Page:The Outline of History Vol 1.djvu/627

From Wikisource
Jump to navigation Jump to search
This page has been proofread, but needs to be validated.

Here we cannot tell of the vast internal troubles of the Church,[1] its indigestions of heresy; of Arians and Paulicians, of Gnostics and Manicheans. Had it been less authoritative and more tolerant of intellectual variety, it might perhaps have been a still more powerful body than it became. But in spite of all these disorders, it did for some time maintain a conception of human unity more intimate and far wider than was ever achieved before. By the fifth century Christendom was already becoming greater, sturdier, and more enduring than any empire had ever been because it was something not merely imposed upon them, but interwoven with the texture of their minds. It reached out far beyond the utmost limits of the empire, into Armenia, Persia, Abyssinia, Ireland, Germany, India, and Turkestan. "Though made up of widely scattered congregations, it was thought of as one body of Christ, one people of God. This ideal unity found expression in many ways. Inter-communication between the various Christian communities was very active. Christians upon a journey were always sure of a warm welcome and hospitable entertainment from their fellow-disciples. Messengers and letters were sent freely from one church to another. Missionaries and evangelists went continually from place to place. Documents of various kinds, including gospels and apostolic epistles, circulated widely. Thus in various ways the feeling of unity found expression, and the development of widely separated parts of Christendom conformed more or less closely to a common type."[2]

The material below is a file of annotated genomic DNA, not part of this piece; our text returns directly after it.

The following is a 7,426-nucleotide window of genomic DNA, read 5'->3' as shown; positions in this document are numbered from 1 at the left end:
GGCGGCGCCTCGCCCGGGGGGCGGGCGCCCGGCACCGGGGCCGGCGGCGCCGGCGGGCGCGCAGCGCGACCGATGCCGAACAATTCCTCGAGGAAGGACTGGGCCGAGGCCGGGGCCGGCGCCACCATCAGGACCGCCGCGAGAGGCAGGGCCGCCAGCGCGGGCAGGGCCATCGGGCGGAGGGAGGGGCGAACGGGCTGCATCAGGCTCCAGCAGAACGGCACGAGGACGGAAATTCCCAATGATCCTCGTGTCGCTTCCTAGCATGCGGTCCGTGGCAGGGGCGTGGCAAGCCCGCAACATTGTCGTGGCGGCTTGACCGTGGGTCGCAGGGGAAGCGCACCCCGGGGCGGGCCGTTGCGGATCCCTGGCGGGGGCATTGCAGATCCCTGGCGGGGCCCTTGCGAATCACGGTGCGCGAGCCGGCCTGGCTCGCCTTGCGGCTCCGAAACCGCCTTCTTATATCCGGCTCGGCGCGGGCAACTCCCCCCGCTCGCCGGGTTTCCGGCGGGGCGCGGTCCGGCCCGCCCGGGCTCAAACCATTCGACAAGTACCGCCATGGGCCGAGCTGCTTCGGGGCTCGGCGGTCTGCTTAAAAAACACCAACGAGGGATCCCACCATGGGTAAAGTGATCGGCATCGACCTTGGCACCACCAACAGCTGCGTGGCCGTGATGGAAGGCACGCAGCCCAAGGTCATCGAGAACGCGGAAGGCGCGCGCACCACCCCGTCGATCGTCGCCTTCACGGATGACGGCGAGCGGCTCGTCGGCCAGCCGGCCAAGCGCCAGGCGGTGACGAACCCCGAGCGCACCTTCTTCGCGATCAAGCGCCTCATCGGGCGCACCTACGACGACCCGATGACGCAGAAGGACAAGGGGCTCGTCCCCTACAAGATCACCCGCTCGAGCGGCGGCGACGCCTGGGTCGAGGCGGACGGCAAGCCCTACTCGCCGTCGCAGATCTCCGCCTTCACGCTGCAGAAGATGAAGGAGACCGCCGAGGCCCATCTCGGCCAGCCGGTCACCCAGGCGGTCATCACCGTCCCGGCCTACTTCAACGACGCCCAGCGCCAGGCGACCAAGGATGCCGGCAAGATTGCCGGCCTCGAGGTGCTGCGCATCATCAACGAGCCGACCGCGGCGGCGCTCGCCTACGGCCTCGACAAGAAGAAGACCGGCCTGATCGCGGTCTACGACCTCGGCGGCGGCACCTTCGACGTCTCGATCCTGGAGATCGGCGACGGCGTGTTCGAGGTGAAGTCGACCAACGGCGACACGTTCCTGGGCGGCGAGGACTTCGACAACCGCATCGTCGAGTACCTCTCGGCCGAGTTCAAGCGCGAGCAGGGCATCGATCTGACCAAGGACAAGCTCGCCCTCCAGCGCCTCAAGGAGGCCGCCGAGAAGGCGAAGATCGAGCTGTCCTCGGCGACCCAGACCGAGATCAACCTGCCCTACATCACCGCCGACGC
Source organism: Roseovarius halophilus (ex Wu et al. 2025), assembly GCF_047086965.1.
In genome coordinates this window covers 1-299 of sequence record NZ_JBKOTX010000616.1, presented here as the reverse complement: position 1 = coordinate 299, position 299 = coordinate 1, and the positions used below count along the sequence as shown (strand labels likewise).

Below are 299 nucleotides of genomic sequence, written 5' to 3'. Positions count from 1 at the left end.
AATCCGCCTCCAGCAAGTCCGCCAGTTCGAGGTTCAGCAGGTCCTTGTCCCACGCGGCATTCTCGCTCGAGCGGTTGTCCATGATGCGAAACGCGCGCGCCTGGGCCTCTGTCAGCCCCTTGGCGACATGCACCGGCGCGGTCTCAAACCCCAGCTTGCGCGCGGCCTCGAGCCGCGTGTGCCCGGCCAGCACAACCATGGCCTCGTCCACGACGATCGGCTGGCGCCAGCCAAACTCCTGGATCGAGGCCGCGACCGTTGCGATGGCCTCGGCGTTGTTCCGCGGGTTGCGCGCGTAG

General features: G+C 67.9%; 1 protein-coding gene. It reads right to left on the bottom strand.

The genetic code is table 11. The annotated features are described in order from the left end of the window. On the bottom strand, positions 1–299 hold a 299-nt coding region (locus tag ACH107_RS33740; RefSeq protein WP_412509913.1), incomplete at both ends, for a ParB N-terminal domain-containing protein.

Christendom retained at least the formal tradition of this general unity of spirit until 1054, when the Latin-speaking Western church and the main and original Greek-speaking church, the "Orthodox" church, severed themselves from one another, ostensibly upon the question of adding two words to the creed. The older creed had declared that the "Holy Ghost proceeded from the Father." The Latins wanted to add, and did add "Filioque" (= and from the son), and placed the Greeks out of their communion because they would not follow this lead. But already as early as the fifth century the Christians in Eastern

  1. On the rise of dogma or tradition in the Church, especially at Rome, see Davis, Mediæval Europe (Home University Library).—E. B.
  2. Encyclopædia Britannica, art. "Church History," p. 336.